Do you guys actually use VSCode or some other text editor or IDE?

I’m just wondering how other people feel about VSCode ever since switching from eclipse last season, I realize this would’ve been a better topic earlier on this season. Personally eclipse felt a bit outdated to me so I’m glad that changed. At the same time I don’t think visual studio code is good either since it’s only meant to be a light weight text editor, nearly does not have as many code completion features as a full fledged IDE, especially dealing with other gradle dependencies. I am highly appreciative of the fact that Gradle is being used to build instead of Ant, since it allows us to use whatever IDE/ text editors we want, I use IntelliJ since we have some kotlin code and VS code just throws an error whenever we are making calls to and Kotlin classes. I’m guessing IntelliJ was never really an option for FRC since it requires a hefty amount of ram to operate.

The main reason is that we wanted one IDE for both C++ and Java. It was not fun for the couple of years we had WindRiver (customized Eclipse) for C++ and NetBeans for Java. Having a single IDE means we have only a single set of plugins/extensions to develop and support.

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As a first time FRC programmer I was glad they switched from Eclipse to VSCode this year. Aside from a few bugs I had no problems with it and didn’t want any features that are present in more traditional IDEs.

I can’t stand VS Code, and neither can my team’s controls mentor, so we switched to IntelliJ. I honestly think the workflow is better than with the plugin.

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I use vim/neovim when I can. I like that gradleRIO supports Linux.

The other programmers on my team use VSCode on Windows, and seem to like it.

I use VSCode on our practice field programming laptop that runs Windows (I haven’t gotten around to installing a decent terminal emulator, yet). My few gripes with VSCode is the resource usage and the autocompletion has trouble recognizing the C++ types we’re working with.

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At Skunk Works (FRC 1983), the robot programmers use Eclipse (writing in Java). We scouts use just about everything but Eclipse (no big fans). We use Atom, Visual Cafe (I HIGHLY recommend), COTEditor and KompoZer (for Macs).

We tried VSCode for a while. It was ok. The Java support is half-baked compared to IDE’s built around Java, so most of my team switched to IntelliJ. I switched when I couldn’t get JavaFX 11 recognition in VSCode or Eclipse. Haven’t really looked back since.

Since compile/deploy support is all handled via Gradle, the choice of IDE is wide open.

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1672 has unanimously agreed that we wish Eclipse was the fully supported IDE still. VSCode has only given us issues and lacks (or hides) some of the features which we became accustomed to in Eclipse.

I know pretty much all the work by our programmers was in VS Code. As for any POC work I did (so that if a programmer came to me with a question I could give more informed hints) most was also in VS Code, but a good chunk was also in vim.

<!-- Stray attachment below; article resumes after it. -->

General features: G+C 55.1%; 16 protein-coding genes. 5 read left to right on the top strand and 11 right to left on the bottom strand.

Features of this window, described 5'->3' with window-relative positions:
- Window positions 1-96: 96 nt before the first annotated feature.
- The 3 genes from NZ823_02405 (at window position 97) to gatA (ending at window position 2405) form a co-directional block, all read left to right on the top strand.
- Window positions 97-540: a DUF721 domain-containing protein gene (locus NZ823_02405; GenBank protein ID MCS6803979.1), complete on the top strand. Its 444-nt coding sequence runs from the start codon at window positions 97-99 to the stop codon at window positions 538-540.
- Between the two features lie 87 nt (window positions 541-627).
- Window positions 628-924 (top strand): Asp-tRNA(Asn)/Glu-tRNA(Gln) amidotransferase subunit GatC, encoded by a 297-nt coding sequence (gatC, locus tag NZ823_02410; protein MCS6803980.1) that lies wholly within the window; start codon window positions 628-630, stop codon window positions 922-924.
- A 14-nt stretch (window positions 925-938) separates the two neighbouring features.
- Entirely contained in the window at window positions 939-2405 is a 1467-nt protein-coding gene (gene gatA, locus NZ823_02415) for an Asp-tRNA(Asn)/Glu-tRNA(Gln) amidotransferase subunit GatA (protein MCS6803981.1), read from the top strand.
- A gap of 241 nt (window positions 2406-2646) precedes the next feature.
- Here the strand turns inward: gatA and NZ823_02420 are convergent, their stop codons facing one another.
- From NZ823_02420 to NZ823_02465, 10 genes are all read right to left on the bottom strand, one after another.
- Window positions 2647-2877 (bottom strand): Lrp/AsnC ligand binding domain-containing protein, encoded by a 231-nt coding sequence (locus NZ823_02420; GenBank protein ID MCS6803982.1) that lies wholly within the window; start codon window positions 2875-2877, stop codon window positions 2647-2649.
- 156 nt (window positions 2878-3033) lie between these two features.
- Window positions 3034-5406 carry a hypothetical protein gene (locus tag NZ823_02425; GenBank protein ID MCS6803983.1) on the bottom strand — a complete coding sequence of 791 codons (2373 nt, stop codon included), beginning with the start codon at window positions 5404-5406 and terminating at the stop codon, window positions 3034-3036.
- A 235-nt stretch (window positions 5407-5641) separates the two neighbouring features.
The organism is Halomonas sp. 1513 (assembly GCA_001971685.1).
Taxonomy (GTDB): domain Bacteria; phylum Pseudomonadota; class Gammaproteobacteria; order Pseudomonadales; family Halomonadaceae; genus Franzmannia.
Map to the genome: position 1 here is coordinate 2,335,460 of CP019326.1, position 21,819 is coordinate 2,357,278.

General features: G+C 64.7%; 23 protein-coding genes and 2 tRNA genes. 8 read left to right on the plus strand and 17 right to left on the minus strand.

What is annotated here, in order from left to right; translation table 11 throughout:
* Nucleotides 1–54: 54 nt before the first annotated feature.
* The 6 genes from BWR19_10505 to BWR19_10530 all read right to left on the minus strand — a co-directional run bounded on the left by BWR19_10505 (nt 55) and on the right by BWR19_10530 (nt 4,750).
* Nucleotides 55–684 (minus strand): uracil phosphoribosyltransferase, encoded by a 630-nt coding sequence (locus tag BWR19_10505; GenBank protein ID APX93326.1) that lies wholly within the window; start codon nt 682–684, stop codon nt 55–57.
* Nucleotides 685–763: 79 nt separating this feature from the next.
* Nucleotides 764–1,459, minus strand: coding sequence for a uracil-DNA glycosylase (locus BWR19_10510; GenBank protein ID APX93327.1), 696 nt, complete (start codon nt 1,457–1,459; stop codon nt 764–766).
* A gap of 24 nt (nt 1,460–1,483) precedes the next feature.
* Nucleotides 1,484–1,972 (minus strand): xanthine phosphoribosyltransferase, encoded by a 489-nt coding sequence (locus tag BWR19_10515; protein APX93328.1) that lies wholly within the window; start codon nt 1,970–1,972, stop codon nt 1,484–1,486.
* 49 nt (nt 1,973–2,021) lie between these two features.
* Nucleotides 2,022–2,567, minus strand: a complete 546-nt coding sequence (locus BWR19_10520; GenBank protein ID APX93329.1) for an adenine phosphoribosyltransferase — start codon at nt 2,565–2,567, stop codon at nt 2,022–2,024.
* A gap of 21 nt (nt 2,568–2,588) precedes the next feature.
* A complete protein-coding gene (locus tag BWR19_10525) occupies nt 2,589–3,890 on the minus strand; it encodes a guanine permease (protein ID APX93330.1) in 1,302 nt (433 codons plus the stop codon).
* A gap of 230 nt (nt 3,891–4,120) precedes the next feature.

You can still use eclipse by using the buildship gradle plugin and I’m pretty sure they have a list of tasks it can perform, or you can just do it from command line. Hopefully eclipse is smart enough to know where the sources are downloaded for wpilib in the gradle cache to help with code completions.

I love VS Code. Huge improvement over eclipse in my opinion. The plugin that lets multiple people edit the project together is a game changer for teaching programming! Awesome!

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I use Intellij just because I’m more use to it. I like how integrated VS Code is, but it doesn’t have all the features that Intellij does. Intellij, for me, is better at refactoring, auto-complete, searching, and viewing packages.

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I was on programming last year when Eclipse was still the standard, but this year my team is coding in C++ through Visual Studio. It’s incredibly basic, but that can be a good thing, and there are some really handy plugins that allow real time group coding over wifi that drastically improved our efficiency.

We fully switched to VSCode and personally, I love it. I definitely think it lacks some autocomplete features, but once I started using it for Java I also began to love it for anything else I’m working on.

All of our vision code (C++) was written using VSCode and I was very happy with it. The cmake and debugging tools work extremely well.

Got a link to the plugin?

Not the OP, but it is probably this:

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Yes LiveShare, it’s awesome for teaching robot programming!

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I found VS Code to be really nice, especially with Gradle. VS Code offers so much customization, and the switch to Gradle now means that we don’t have to depend on Eclipse and can do everything in the terminal with any editor we want.

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Although that time when I tried to use vim for FRC it didn’t end so well.